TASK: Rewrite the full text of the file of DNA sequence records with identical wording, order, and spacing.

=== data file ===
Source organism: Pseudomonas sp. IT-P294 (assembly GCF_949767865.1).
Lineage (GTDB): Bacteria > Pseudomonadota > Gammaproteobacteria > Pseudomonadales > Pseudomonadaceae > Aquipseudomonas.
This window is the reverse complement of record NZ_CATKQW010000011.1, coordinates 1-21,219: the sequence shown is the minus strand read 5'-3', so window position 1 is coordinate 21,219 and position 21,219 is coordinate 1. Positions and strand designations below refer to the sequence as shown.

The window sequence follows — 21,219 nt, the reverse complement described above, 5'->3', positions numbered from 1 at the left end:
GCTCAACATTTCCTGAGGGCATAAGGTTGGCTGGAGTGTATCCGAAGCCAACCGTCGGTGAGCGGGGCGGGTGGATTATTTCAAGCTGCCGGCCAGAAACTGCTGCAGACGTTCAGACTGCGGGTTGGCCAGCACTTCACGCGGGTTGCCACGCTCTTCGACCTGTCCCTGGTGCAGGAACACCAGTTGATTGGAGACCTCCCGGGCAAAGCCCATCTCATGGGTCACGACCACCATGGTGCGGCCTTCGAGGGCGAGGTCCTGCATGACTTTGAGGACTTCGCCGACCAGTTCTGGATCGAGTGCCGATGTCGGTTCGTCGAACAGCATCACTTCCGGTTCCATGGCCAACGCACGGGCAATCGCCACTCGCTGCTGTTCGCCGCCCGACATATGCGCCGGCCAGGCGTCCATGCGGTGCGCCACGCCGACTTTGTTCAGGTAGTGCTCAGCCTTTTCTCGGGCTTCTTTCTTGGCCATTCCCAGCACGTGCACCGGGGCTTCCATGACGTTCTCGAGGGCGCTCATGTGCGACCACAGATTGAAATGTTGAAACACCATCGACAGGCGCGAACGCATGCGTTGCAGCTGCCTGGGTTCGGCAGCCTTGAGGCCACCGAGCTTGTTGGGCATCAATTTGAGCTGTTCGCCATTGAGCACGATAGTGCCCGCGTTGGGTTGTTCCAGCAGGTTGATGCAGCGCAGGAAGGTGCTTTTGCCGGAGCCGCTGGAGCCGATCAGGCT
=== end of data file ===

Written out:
Source organism: Pseudomonas sp. IT-P294 (assembly GCF_949767865.1).
Lineage (GTDB): Bacteria > Pseudomonadota > Gammaproteobacteria > Pseudomonadales > Pseudomonadaceae > Aquipseudomonas.
This window is the reverse complement of record NZ_CATKQW010000011.1, coordinates 1-21,219: the sequence shown is the minus strand read 5'-3', so window position 1 is coordinate 21,219 and position 21,219 is coordinate 1. Positions and strand designations below refer to the sequence as shown.

The window sequence follows — 21,219 nt, the reverse complement described above, 5'->3', positions numbered from 1 at the left end:
GCTCAACATTTCCTGAGGGCATAAGGTTGGCTGGAGTGTATCCGAAGCCAACCGTCGGTGAGCGGGGCGGGTGGATTATTTCAAGCTGCCGGCCAGAAACTGCTGCAGACGTTCAGACTGCGGGTTGGCCAGCACTTCACGCGGGTTGCCACGCTCTTCGACCTGTCCCTGGTGCAGGAACACCAGTTGATTGGAGACCTCCCGGGCAAAGCCCATCTCATGGGTCACGACCACCATGGTGCGGCCTTCGAGGGCGAGGTCCTGCATGACTTTGAGGACTTCGCCGACCAGTTCTGGATCGAGTGCCGATGTCGGTTCGTCGAACAGCATCACTTCCGGTTCCATGGCCAACGCACGGGCAATCGCCACTCGCTGCTGTTCGCCGCCCGACATATGCGCCGGCCAGGCGTCCATGCGGTGCGCCACGCCGACTTTGTTCAGGTAGTGCTCAGCCTTTTCTCGGGCTTCTTTCTTGGCCATTCCCAGCACGTGCACCGGGGCTTCCATGACGTTCTCGAGGGCGCTCATGTGCGACCACAGATTGAAATGTTGAAACACCATCGACAGGCGCGAACGCATGCGTTGCAGCTGCCTGGGTTCGGCAGCCTTGAGGCCACCGAGCTTGTTGGGCATCAATTTGAGCTGTTCGCCATTGAGCACGATAGTGCCCGCGTTGGGTTGTTCCAGCAGGTTGATGCAGCGCAGGAAGGTGCTTTTGCCGGAGCCGCTGGAGCCGATCAGGCT